Whatever it was that took me back to that moment in the hospital today, I am grateful to remember my son’s presence in my life. I pray that he becomes the person that he was created to be and live into the passions that were planted deep within his soul. I hope that he will always know that there is a divine presence in his life that will always be his source of strength and hope. I thank him for the many lessons that he taught me about what it truly means to become a man.
Today, I thank God for the ability to stamp a moment in time in my spirit; to remind me of my most incredible moments of awareness when the Holy Spirit speaks brilliantly into my life. I am grateful that I still want to add a little phrase to Psalm 139:14, “I give thanks to you that I was marvelously set apart” (CEB). The phrase I want to add is this, “But look at my boy!”
I ask you, today for whom are you the most grateful? Share with them right now. Let them know how important they are. Let them know that they matter.
It is hard to believe that tomorrow my mother will be gone for three years. I find myself thinking about her as the anniversary of her death draws closer. I miss the laughs, smiles, tears, arguments, etc. I miss it all. Those that knew her know what I’m talking about.
I think the most amazing thing that I miss is the security that I had knowing that she was just a phone call away. I never had a problem that was too big for my mother to help. Her voice is gone and I miss it deeply. Even after three years, I miss it now more than ever before.
So, it is with a sense of loss that I had a fantastic dream. In my dream, I was in a desolate area and a pay phone started ringing. I answered the phone and it was my mom on the other end. I started to cry and told her that I missed her. Getting myself together, I asked her, “What’s it like?”
She responded, “Do you remember the prettiest city that we ever visited?” I told her that I remembered.
She then said, “It is so much prettier.” I knew then that she could not leave and that she wanted to stay. The dream ended with me telling her that I loved her.
No matter how incredible the descriptions are in the Bible, we can never know the beauty that awaits us. Our own imagination is limited by our humanity. Every now and then we have wonderful glimpses into what is to come. And we know that at the end, we will be united with our loved ones and proclaim in unison, “It is so much prettier!”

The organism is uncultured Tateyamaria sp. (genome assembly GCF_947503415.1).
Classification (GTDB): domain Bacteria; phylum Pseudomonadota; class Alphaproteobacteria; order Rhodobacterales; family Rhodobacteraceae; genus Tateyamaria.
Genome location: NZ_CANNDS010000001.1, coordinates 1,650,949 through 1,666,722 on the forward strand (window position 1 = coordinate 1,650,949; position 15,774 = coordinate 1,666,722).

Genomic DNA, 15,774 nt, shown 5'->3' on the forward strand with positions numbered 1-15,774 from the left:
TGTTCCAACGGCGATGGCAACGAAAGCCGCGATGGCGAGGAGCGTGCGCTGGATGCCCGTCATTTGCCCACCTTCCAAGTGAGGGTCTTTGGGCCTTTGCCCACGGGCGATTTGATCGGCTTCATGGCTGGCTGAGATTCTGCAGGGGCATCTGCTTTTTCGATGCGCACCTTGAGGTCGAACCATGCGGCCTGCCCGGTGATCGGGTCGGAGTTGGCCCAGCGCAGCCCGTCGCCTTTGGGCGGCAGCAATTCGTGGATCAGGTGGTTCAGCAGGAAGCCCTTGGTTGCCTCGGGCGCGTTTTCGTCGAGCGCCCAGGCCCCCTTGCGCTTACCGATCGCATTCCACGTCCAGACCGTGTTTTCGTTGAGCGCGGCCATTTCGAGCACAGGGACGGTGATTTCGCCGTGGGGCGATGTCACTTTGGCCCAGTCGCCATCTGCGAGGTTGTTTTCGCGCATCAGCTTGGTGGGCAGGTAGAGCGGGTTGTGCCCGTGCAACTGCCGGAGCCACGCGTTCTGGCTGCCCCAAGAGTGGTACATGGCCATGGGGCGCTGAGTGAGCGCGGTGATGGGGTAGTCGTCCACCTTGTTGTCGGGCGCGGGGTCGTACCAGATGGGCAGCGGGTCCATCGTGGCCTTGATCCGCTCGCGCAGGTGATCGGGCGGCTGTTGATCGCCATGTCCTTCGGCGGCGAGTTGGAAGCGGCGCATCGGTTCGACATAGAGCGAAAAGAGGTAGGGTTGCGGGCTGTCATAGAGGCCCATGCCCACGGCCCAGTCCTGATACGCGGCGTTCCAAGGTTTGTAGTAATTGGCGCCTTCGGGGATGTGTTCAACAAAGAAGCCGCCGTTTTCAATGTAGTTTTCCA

As I reflect back on my stinky boy’s journey through the long hospital stays and the incredibly large amounts of time traveling back and forth to and from our home, I remember the one thing that seemed to be missing. It was my son’s spirit. He is quick and joyful and full of wonderful amounts of energy. It is impossible to keep up with him.
As the hospital stays got longer I saw that amazing spirit disappear. I did just about everything I could to bring it back. It took time and it took being a cheerleader to keep that energy present. We played games. We talked. We moved heaven and earth to maintain his joy.
We are far removed from those horribly rough times. I have seen the return of the old spirit that my son fearlessly shares. I have seen a joy return that has been missing for quite a while. He is happy and very glad to be where he is right now. He indeed gives thanks for the journey.
As a parent watching and sharing in this journey, I am amazed at the many life lessons that this incredibly boy of mine continues to teach me. I learned from him that the worst possible things can happen, but that little seed of faith that is in the core of who we are can be ignited to bring us comfort during the hard times. Just because the journey becomes hard does not mean that our travels are not worth the effort. We must continue to stay strong and to keep moving forward in spite of the obstacles that seem to stand in our way.
So, today I give thanks for my amazing son who teaches me the greatest of life’s lessons every day. I am grateful that even at my age I am learning the biggest lessons from an eight year old. Praise be to God for him and for the one who fills my soul with so much gratitude that the only thing I can do is to stand and shout, “Hallelujah!”
I am reflecting back on the journey my family and I have taken over the course of the year. My youngest son spent almost every holiday between October thru February in the hospital. I helplessly stood by and watched my son lose the ability to walk. He was suffering from an internal bleed that occurred right in the knee joint. As the bleed progressed he lost mobility in his right leg. He could not extend his leg fully and the bleeding continued for almost four months.